Stardew Valley on iOS is Far From Perfect, But It Will Likely Get Better

Posted by Campbell Bird on October 26th, 2018
+ Universal App - Designed for iPhone and iPad

There was lots of hubbub this week when everyone learned that Stardew Valley, one of the most successful indie games ever, was making its way to mobile devices. In a time where Nintendo is putting out gacha games, other mobile devs are settling into sub-optimal monetization schemes to keep themselves profitable, and the right games are getting increasingly hard to find on mobile storefronts, hearing that ConcernedApe's acclaimed farming game felt like glimmer of hope for the platform.

After putting some time into Stardew Valley, I've come to the conclusion that's all it is: a glimmer. To be clear, the iOS release of Stardew totally seems like a great game that brings all the same farming stuff to do to your phone or tablet, but these days that's not really all it takes to make a great mobile game. In fact, the current state of Stardew Valley on iOS feels like a compromised experience, making it probably not worth picking up unless you simply want to support the premium games market on the App Store or want to wait until it gets more support. Here's why:

The touch controls are iffy

The mobile release of Stardew Valley forgoes virtual joysticks of any kind and instead uses a touch-to-move scheme that was created specifically for this release. Playing Stardew Valley on a touch screen when it wasn't originally designed for such an interface was never going to be an ideal experience, but this new control style hardly helps things.

It's not like this control method makes Stardew Valley unplayable, but it is certainly unwieldy at times. Beyond this, there's no control customization options for folks who might want to play with virtual controls if they wanted to (which, by the way, would make playing Stardew on tablets way more comfortable).

The final straw on Stardew's controls is the fact that it utterly lacks MFi controller support. Considering it's a controller-focused game, this seems like a major oversight. Now before you hand wave that point away by saying it's absurd for people to buy controllers for their phones, I just want to say a) you're wrong and b) people buy controllers for every other non-gaming-only platform (I'm looking at you PCs), so why would it seem so unreasonable to buy a controller for the biggest gaming platform there is?

The save system is bad

Saving after each day in Stardew Valley might be a good system for a game you play on your PC or console, but having this same system on a phone or tablet experience is a bad idea. If you get a call while playing or something else comes up where you have to close the game, you may have to replay sections of the game when you re-open it.

Mobile-first developers have been aware of this reality for a long time, so most games simply auto-save constantly or are purposely designed to be played in short bursts. In the case of Stardew Valley each day takes about 20 minutes to complete. That's not a super long amount of time, but it's just long enough that opening the game only to realize you've lost that time is frustrating. The game also lacks iCloud support, which is a huge bummer for anyone who wants to play the game on multiple devices.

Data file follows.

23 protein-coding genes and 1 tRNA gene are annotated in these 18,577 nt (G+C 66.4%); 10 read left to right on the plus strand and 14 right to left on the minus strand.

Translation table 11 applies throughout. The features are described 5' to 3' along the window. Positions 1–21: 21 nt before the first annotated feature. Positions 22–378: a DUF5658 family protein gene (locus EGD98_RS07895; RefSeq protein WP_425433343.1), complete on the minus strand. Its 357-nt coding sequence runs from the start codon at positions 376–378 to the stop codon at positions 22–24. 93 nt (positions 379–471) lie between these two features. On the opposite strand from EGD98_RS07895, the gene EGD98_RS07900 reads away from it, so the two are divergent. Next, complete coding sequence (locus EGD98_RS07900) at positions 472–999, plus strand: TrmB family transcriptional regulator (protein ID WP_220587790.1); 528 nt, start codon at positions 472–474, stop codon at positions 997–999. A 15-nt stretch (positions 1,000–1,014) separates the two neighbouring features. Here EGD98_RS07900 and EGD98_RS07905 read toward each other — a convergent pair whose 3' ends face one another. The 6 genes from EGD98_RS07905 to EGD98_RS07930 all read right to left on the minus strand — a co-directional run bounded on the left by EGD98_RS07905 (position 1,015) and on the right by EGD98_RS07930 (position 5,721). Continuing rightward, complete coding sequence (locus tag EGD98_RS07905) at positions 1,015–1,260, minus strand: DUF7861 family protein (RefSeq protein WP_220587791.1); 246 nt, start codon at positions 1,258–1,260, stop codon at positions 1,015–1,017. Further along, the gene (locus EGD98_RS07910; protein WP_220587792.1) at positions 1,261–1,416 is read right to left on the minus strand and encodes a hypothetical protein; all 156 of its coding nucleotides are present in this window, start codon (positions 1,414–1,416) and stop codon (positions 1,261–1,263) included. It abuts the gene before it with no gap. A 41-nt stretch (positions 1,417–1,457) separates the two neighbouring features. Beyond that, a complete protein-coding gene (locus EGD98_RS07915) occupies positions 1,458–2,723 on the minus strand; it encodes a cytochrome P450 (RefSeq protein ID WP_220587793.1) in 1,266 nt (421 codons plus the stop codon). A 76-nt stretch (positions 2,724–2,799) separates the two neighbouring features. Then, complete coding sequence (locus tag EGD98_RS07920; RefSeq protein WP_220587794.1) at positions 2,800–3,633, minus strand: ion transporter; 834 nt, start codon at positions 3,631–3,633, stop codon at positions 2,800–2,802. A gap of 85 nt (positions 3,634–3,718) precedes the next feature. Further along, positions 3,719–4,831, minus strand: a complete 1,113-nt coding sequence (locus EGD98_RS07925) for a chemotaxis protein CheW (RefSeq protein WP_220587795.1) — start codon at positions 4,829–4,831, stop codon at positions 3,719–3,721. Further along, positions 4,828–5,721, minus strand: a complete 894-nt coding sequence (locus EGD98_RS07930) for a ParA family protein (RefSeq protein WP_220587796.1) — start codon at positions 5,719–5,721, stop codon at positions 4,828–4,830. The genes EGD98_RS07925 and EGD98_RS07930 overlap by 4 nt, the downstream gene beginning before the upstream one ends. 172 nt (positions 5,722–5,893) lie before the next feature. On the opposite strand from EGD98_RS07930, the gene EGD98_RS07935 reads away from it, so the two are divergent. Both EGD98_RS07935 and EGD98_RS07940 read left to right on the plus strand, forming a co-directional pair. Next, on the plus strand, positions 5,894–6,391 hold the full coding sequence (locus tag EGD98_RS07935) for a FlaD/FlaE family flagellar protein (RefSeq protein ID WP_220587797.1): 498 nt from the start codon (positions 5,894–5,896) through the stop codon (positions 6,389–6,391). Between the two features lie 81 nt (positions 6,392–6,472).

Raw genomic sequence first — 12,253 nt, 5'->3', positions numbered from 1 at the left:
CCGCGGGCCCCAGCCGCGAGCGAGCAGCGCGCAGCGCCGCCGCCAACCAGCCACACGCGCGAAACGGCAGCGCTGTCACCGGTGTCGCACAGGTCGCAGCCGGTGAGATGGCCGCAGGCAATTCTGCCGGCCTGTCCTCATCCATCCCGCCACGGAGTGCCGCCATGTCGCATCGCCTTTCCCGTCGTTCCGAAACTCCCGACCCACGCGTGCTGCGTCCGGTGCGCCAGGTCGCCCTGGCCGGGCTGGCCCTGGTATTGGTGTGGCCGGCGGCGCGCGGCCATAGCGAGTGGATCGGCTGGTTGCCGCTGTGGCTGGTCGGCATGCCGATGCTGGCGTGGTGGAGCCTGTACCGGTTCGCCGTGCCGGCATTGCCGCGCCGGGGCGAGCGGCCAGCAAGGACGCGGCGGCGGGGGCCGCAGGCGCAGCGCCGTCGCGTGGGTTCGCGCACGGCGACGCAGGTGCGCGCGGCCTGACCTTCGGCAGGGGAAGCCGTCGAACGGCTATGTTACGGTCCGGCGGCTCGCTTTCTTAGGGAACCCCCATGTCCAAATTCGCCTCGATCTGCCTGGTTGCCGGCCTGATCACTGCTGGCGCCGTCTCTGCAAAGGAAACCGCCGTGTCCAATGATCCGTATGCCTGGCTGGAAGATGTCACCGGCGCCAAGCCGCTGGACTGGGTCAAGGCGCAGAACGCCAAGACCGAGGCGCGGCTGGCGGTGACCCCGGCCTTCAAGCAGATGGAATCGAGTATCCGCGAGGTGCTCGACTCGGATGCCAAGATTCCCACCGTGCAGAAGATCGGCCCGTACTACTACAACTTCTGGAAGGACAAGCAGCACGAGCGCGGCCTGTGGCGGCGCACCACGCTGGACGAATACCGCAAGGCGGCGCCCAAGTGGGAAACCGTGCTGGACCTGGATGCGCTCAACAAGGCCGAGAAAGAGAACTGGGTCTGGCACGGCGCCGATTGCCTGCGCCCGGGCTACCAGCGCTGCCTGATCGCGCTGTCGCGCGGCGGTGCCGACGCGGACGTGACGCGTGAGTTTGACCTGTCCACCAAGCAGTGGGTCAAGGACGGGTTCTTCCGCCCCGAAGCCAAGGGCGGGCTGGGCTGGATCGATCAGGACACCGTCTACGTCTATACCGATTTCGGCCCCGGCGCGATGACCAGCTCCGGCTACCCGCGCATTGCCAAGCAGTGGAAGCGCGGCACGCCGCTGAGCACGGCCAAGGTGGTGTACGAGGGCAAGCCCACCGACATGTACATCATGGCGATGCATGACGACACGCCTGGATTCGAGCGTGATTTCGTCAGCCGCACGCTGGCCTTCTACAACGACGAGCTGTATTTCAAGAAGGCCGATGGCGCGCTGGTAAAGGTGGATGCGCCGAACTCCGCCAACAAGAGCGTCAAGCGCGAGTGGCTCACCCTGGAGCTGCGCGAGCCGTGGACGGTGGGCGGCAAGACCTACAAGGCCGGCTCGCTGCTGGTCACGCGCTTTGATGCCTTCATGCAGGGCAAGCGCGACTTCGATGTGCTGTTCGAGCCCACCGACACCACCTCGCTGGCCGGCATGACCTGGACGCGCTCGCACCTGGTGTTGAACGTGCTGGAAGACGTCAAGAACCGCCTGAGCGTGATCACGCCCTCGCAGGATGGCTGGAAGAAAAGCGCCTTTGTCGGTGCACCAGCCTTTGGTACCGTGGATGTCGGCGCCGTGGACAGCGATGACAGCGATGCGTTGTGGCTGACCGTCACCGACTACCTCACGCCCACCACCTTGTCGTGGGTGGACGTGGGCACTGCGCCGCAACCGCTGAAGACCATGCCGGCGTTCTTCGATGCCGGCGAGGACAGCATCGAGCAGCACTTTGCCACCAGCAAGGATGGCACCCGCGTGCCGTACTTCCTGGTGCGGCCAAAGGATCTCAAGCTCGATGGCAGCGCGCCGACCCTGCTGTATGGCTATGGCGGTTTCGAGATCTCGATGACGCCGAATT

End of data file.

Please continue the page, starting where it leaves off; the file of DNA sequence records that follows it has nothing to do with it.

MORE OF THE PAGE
The idea that Stardew's control scheme was completely overhauled for touch while the save system was left untouched is probably the clearest demonstration that the makers of Stardew don't really understand mobile as a platform. Letting players be able to pick up and put down the game while on-the-go is way more important than designing an entirely new control system to sidestep virtual joysticks.

Loads can be pretty long

To compound the saving problems with Stardew on mobile, the amount of time you have to wait between days can be rather long. There was even a point when playing where I wasn't sure if the game had frozen or not because I sat starting at a black screen for almost a full minute.

Out of the issues enumerated here, this one is probably the least concerning, especially since it turned out the game had not actually crashed. In fact, Stardew Valley has run completely smoothly since I started playing, and it shows promise of getting frequent updates down the road to make it a better experience.

The glimmer

I don't want this whole piece to come off like I'm trying to trash Stardew Valley. Aside from the nitpicks above, the game seems like something I can (and will) sink a bunch of time into. I just see so many little things that could make the experience on mobile better that just aren't there yet, though there's hope that they will be.

The developers have already released one patch to fix some bugs and address some of the control issues, which gives me hope for the future of the game. Given the amount of support given to the original release of Stardew Valley post-release, I have faith that the experience will be getting better over time on mobile. As of this writing though, there's just enough things that aren't great about the experience that you may want to wait before buying.

Posted in: News, Opinion
Tagged With: opinion, Stardew Valley, ConcernedApe
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